This is a mistake because, like all other standardized exams, the objective is to beat the exam.
Prepare by gathering as large of a sample question pool as you can. This will allow you to categorize and get familiar with the types of questions likely to be asked on the actual exam.
You will not have time to solve every question, so you have to get to the point that when you see a question, it is either you recognize it and know how to answer it, or you do not.
The application process starts with the review of your current resume or curriculum vitae, but a lot of applicants do not have this ready.
It is important to note that all the information on your resume must match what is on the NASIS/SF86.
This includes the sequence in which the entries are listed, the entries themselves, and the dates.
If you included five employment entries on your NASIS/SF86, those same five positions should be listed on your resume in the same sequence and with the same dates.
However, you are not required to provide the unemployment entries. The same is true for all schools.
Military Service (Prior or Current)
Prior service candidates must provide their DD214s as well as all FITREPs/EVALs, along with any adverse personnel action documentation.
Applicants who are still under their 8-year Naval service term must receive a conditional release.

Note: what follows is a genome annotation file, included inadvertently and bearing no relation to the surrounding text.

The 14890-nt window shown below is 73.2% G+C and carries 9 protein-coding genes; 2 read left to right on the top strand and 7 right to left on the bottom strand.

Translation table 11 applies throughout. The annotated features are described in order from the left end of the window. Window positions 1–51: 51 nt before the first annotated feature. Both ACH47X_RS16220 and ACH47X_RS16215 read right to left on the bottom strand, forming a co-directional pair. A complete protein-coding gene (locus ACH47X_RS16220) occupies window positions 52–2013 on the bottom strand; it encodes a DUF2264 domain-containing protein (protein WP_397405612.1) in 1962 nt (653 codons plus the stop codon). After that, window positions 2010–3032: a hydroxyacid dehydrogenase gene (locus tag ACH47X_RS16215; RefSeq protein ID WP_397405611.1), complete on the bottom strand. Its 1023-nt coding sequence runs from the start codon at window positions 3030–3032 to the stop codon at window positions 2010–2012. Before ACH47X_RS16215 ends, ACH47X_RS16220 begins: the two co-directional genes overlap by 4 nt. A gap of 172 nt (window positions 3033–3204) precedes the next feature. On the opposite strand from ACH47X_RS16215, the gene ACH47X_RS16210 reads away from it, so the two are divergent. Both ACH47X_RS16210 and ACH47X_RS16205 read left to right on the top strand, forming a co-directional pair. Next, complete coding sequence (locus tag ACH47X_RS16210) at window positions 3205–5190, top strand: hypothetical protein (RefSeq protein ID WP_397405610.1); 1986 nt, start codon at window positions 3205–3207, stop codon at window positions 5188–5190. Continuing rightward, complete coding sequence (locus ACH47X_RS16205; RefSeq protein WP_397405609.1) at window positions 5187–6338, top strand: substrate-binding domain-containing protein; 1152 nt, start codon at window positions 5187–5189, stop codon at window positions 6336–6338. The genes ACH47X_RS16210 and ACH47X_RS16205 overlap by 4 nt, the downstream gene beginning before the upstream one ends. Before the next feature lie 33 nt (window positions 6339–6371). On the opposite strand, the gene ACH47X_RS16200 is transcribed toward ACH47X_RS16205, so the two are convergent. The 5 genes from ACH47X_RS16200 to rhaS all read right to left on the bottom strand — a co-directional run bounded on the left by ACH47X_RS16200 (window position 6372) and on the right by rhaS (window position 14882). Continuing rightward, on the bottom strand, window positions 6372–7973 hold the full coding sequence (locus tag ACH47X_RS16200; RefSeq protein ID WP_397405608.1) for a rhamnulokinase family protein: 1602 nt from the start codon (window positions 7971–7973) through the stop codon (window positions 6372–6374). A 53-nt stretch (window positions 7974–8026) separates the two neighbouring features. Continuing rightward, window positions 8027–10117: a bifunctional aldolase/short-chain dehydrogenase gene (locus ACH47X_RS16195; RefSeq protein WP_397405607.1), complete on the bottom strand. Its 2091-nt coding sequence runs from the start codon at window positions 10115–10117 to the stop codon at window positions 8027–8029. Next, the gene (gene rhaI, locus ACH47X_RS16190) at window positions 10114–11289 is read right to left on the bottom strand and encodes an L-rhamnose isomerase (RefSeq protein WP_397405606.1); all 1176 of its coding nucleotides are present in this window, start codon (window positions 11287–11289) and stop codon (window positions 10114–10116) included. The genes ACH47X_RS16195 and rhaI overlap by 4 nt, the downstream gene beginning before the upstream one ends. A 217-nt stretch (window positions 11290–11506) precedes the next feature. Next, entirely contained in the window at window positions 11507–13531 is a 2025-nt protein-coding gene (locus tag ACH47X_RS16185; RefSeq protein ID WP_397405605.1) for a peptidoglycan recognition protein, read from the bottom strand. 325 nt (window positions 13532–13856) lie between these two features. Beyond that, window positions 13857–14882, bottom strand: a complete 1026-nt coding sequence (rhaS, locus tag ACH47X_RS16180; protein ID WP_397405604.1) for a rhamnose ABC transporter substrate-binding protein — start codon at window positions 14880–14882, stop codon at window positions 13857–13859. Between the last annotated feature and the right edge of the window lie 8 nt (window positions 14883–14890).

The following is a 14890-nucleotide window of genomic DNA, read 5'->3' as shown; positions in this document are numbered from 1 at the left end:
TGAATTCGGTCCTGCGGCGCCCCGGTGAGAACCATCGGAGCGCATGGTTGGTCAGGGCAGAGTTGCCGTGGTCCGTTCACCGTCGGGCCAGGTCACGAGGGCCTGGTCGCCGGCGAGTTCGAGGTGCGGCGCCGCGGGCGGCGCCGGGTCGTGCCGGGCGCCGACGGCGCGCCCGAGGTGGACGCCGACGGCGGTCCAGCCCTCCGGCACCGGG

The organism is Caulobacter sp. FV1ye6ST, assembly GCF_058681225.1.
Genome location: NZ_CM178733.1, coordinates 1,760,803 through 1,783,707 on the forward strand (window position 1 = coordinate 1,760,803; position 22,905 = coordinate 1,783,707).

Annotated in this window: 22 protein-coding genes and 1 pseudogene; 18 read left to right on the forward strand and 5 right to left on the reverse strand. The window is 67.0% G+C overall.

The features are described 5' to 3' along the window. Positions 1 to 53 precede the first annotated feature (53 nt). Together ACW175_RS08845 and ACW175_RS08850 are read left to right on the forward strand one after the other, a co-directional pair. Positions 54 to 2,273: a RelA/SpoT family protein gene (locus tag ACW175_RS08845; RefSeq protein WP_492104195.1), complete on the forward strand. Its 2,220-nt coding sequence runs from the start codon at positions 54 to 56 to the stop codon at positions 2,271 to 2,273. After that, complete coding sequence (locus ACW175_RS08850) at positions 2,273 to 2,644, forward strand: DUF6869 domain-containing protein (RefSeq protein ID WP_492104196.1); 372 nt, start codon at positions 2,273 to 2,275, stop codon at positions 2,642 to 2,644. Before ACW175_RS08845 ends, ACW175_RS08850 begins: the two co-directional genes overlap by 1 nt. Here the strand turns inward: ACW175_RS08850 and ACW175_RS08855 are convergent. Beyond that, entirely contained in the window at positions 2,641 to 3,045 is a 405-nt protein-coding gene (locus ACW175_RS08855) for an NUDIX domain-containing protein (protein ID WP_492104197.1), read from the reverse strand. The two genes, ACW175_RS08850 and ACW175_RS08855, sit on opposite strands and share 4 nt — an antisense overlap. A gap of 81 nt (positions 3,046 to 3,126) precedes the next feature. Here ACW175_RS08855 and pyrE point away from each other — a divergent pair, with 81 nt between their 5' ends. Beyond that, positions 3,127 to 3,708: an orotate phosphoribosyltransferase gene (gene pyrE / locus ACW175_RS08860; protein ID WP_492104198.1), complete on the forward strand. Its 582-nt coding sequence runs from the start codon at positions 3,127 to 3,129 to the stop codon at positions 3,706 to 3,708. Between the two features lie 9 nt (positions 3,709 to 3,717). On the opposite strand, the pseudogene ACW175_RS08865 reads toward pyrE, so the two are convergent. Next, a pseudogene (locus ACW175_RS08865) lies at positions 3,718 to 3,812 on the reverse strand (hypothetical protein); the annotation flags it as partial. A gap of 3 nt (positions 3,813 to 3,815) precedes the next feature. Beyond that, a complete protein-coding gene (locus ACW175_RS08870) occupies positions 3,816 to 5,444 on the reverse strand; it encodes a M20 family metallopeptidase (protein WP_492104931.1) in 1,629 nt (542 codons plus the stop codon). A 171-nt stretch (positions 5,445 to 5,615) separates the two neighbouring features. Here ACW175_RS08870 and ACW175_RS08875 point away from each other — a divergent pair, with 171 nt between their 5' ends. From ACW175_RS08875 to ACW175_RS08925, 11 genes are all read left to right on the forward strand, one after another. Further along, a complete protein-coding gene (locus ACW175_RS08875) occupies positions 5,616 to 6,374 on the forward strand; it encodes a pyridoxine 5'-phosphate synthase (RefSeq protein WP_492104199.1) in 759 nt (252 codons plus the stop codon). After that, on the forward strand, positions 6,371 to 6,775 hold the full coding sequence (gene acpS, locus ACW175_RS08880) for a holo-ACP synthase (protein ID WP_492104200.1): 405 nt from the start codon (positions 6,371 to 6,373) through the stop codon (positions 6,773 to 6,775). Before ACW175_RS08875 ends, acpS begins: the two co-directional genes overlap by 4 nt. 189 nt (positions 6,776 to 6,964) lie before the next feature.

When submitting your EVALs/FITREPs, make sure they are in chronological sequence from oldest to newest. A statement must be submitted to account for any missing evaluation periods. Applicants who are currently serving or drilling must get a letter of recommendation from their Commanding Officer (or the Executive Officer as a proxy).
Normal tattoos are straight-forward, and your recruiter will provide you with the necessary forms for compliance.
If you have any cosmetic tattoos (eyebrows, eyeliner, etc.), they must also be reported, and a statement explaining the tattoo, its location, and its significance must be completed for each.
Cosmetic tattoos are something that is commonly missed in applications and later becomes problematic, especially at MEPS.
Official transcripts from all post-secondary institutions attended must be provided.
Keep in mind that your recruiter cannot accept transcripts submitted by students.
Ensure that they are submitted to your recruiter directly by your school.
Official e-transcripts are acceptable if delivered directly from the school to your recruiter.
If you want more information about becoming a Naval Officer, the next logical step is to contact a Naval Officer Recruiter – if you have not yet already.
Other people also read our complete guide: How to Become a Naval Officer.
Hope you find this useful for your career planning.